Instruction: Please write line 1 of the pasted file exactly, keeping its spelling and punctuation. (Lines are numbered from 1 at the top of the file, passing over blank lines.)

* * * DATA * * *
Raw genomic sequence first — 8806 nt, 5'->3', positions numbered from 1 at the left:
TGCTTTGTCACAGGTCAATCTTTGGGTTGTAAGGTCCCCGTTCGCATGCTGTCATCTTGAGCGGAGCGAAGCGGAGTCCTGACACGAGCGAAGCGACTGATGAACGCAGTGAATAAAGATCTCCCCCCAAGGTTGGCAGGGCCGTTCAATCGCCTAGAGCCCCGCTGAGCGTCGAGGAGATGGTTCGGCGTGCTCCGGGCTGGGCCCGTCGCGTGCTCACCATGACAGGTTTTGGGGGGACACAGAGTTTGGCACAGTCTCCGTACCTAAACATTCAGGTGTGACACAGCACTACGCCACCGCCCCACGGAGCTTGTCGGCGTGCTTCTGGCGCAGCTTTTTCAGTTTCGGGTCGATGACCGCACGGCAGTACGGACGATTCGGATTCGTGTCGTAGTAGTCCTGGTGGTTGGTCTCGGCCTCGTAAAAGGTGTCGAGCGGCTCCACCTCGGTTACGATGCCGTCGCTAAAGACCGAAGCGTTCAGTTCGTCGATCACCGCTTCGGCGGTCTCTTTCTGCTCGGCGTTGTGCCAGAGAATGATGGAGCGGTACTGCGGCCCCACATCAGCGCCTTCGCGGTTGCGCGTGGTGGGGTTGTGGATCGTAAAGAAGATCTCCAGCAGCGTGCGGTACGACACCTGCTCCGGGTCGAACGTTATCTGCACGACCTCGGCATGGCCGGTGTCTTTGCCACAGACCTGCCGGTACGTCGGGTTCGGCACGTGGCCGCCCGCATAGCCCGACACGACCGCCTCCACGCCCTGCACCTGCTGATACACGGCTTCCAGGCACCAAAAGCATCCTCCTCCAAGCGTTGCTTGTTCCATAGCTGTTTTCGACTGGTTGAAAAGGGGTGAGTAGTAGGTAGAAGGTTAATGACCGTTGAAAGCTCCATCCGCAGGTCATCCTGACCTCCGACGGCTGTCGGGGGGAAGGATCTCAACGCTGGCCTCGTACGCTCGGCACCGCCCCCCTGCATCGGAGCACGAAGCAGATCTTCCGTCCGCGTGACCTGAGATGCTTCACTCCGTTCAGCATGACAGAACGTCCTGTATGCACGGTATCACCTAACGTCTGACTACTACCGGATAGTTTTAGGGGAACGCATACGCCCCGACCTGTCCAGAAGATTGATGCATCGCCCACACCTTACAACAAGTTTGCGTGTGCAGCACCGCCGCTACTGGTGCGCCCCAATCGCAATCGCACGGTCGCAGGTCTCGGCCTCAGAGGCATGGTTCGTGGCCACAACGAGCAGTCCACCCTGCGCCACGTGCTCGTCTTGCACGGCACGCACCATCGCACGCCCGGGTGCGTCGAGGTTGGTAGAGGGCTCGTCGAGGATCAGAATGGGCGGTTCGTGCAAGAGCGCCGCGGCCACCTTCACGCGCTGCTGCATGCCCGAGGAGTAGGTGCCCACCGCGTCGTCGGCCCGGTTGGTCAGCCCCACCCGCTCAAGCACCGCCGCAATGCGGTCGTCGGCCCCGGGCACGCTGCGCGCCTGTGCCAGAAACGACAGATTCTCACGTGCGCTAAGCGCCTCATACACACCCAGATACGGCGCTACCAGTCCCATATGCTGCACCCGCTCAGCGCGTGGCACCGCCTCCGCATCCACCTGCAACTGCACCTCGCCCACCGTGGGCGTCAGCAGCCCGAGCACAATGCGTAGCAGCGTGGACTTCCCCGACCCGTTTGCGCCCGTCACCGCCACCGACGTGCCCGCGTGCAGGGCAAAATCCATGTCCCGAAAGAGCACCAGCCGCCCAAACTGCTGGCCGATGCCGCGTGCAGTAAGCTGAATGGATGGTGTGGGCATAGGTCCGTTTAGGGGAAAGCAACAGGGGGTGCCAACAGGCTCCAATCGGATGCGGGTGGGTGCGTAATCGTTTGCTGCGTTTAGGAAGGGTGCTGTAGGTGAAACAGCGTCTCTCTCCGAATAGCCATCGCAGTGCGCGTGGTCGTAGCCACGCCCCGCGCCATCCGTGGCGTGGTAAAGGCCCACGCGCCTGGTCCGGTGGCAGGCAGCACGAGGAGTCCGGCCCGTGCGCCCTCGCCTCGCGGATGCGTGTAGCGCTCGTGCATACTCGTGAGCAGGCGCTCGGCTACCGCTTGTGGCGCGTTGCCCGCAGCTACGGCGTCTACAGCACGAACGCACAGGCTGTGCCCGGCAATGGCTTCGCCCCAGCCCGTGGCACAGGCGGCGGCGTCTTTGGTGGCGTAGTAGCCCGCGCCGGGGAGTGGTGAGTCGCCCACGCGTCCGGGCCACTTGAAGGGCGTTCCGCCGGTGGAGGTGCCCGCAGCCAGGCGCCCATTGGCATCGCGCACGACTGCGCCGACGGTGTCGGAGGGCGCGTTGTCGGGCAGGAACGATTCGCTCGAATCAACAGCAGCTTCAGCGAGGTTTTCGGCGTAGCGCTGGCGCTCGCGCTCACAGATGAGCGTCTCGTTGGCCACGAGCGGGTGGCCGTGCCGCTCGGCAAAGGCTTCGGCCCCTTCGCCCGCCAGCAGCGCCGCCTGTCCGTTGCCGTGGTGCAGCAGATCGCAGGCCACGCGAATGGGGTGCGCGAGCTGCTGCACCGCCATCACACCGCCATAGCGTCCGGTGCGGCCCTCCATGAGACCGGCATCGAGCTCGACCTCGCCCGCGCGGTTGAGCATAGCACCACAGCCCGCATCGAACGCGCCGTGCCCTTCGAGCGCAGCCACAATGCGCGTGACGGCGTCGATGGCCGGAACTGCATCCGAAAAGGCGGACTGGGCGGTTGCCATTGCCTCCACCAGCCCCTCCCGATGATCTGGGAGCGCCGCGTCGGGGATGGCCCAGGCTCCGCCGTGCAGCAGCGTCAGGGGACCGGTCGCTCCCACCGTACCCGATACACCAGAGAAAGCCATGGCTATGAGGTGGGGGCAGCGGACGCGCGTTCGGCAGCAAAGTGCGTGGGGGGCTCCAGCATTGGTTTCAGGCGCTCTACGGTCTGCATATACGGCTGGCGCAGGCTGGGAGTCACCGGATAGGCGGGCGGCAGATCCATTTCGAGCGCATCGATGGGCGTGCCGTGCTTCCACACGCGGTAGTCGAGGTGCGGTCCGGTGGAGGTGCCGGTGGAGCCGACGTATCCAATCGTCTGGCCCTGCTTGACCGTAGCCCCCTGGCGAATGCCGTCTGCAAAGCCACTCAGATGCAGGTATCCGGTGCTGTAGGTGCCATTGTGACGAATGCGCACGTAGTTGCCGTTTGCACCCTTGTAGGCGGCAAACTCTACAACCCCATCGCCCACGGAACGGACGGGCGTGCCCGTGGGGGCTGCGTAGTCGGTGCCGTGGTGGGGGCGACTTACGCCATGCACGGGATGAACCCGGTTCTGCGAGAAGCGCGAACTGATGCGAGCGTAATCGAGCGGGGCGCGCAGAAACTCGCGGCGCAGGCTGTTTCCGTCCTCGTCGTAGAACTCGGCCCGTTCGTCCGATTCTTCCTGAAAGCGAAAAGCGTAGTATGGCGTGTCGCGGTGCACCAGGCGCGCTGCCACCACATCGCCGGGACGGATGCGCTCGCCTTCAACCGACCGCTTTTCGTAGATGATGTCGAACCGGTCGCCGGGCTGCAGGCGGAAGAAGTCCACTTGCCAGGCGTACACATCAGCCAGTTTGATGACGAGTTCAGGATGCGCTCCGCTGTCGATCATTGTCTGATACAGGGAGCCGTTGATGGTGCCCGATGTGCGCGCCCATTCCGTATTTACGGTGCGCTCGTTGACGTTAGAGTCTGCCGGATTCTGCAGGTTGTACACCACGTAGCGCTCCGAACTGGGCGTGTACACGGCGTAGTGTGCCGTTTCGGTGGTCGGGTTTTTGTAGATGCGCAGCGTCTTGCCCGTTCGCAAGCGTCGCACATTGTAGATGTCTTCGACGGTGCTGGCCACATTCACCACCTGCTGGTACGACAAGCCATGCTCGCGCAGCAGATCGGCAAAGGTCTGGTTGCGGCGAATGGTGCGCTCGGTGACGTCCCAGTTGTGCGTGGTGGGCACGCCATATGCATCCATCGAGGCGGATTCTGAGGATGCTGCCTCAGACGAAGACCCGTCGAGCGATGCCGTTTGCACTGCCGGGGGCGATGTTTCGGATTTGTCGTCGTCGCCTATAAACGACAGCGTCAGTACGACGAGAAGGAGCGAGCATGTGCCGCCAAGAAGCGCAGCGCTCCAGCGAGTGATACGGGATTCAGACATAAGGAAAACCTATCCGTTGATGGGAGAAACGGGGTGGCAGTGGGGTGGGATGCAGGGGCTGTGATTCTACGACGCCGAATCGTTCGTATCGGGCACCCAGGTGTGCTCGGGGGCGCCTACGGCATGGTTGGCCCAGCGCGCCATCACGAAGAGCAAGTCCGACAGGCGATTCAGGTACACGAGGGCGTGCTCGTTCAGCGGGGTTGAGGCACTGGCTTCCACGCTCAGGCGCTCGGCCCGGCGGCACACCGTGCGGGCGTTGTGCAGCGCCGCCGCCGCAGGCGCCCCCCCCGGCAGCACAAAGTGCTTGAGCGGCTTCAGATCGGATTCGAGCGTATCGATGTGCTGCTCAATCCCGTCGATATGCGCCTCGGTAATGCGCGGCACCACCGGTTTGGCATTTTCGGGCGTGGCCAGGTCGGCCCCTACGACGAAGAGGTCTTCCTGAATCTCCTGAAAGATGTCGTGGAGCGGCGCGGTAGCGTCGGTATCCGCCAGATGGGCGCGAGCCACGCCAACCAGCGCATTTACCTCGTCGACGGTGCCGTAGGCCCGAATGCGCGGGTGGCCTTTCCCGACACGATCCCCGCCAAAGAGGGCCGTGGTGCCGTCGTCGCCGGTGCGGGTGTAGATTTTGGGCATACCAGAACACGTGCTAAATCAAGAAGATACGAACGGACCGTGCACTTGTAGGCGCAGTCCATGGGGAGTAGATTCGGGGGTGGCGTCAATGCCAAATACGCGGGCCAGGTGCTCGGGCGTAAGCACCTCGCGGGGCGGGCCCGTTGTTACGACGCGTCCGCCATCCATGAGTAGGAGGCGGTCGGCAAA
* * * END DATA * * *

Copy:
Raw genomic sequence first — 8806 nt, 5'->3', positions numbered from 1 at the left: